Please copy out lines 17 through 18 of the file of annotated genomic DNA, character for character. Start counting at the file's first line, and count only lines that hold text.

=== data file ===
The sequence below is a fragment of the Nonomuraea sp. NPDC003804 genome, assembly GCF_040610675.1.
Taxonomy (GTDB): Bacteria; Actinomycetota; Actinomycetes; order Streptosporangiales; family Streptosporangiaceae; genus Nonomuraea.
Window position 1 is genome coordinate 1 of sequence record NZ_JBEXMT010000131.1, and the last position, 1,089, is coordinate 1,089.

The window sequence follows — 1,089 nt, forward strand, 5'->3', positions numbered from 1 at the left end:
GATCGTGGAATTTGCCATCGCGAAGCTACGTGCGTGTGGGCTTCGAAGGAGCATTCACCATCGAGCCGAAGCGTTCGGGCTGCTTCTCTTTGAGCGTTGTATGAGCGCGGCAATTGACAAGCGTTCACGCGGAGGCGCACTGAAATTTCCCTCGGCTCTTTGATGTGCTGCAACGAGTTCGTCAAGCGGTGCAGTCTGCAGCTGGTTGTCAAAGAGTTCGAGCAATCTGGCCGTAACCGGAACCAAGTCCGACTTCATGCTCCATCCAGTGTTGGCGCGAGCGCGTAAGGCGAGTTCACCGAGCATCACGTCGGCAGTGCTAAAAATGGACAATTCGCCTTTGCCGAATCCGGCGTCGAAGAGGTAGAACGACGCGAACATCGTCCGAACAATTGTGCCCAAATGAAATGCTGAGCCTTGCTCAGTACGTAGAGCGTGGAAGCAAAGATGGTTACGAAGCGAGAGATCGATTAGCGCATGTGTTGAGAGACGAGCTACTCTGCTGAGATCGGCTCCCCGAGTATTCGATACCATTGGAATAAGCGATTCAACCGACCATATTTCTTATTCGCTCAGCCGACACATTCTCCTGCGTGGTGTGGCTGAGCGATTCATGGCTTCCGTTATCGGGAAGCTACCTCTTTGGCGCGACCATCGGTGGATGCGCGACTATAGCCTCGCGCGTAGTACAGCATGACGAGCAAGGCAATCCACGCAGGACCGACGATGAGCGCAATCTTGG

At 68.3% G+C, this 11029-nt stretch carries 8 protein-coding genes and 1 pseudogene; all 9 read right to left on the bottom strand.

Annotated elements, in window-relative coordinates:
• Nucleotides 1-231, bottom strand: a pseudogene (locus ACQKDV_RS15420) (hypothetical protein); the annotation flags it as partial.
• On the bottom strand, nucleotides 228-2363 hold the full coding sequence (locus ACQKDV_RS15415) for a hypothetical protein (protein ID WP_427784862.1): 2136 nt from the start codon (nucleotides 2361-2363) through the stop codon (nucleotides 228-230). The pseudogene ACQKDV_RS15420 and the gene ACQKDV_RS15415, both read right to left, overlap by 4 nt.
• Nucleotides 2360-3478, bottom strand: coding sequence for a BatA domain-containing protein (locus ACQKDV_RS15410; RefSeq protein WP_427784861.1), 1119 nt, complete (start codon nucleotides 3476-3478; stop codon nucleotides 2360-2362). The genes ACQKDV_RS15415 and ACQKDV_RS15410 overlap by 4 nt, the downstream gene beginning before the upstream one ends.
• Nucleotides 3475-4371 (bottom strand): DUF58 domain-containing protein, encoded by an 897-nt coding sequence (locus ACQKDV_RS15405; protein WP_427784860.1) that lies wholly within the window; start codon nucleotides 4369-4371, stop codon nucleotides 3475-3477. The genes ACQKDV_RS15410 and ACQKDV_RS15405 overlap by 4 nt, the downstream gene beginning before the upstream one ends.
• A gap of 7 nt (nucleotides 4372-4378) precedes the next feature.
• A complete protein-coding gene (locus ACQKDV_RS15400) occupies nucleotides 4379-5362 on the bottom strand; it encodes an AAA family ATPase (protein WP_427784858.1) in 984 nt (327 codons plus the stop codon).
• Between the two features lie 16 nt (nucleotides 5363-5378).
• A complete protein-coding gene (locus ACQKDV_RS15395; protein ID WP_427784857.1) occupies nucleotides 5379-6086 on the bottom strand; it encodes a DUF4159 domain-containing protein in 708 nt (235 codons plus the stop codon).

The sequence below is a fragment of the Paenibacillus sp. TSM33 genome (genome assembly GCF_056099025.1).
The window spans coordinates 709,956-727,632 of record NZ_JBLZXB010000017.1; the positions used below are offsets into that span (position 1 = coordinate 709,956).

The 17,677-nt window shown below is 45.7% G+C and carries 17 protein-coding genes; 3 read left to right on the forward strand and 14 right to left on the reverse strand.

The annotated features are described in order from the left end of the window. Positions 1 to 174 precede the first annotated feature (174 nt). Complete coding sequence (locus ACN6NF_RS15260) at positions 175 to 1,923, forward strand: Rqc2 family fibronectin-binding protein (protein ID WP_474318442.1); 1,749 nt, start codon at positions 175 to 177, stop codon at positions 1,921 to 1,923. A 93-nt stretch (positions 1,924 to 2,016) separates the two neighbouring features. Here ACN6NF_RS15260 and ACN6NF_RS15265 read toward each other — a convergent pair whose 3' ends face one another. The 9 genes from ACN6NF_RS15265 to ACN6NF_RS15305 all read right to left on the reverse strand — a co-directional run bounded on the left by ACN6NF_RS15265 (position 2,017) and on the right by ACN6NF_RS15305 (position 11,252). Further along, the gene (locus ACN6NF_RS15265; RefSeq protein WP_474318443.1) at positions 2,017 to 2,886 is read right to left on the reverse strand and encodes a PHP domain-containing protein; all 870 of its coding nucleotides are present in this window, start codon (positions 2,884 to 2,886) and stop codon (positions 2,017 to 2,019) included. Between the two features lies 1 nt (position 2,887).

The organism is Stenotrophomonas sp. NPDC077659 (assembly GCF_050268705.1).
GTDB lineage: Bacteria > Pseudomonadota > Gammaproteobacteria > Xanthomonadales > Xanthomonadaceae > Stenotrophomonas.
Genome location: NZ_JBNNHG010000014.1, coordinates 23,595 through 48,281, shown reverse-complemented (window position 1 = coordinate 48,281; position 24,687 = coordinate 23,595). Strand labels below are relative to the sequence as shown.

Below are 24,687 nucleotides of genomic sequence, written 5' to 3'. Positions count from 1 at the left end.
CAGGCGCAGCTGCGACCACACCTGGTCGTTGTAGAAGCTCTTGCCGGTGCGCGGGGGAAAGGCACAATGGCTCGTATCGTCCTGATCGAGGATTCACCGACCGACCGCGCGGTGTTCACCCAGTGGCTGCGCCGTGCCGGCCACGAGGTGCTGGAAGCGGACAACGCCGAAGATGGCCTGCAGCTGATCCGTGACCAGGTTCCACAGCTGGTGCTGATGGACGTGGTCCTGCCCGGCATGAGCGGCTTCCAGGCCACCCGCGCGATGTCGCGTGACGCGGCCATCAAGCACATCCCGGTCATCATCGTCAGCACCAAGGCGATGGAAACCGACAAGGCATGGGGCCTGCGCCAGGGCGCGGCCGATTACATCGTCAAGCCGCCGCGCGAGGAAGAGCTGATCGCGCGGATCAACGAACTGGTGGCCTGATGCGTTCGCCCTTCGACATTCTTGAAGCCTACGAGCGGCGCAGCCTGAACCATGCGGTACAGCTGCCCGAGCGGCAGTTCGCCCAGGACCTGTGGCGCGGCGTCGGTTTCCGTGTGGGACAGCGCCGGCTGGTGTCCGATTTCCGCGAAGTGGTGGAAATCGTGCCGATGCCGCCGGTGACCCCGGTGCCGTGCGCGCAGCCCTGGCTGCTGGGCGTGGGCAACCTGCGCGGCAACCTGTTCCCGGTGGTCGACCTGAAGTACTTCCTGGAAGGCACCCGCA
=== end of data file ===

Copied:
The window spans coordinates 709,956-727,632 of record NZ_JBLZXB010000017.1; the positions used below are offsets into that span (position 1 = coordinate 709,956).

The 17,677-nt window shown below is 45.7% G+C and carries 17 protein-coding genes; 3 read left to right on the forward strand and 14 right to left on the reverse strand.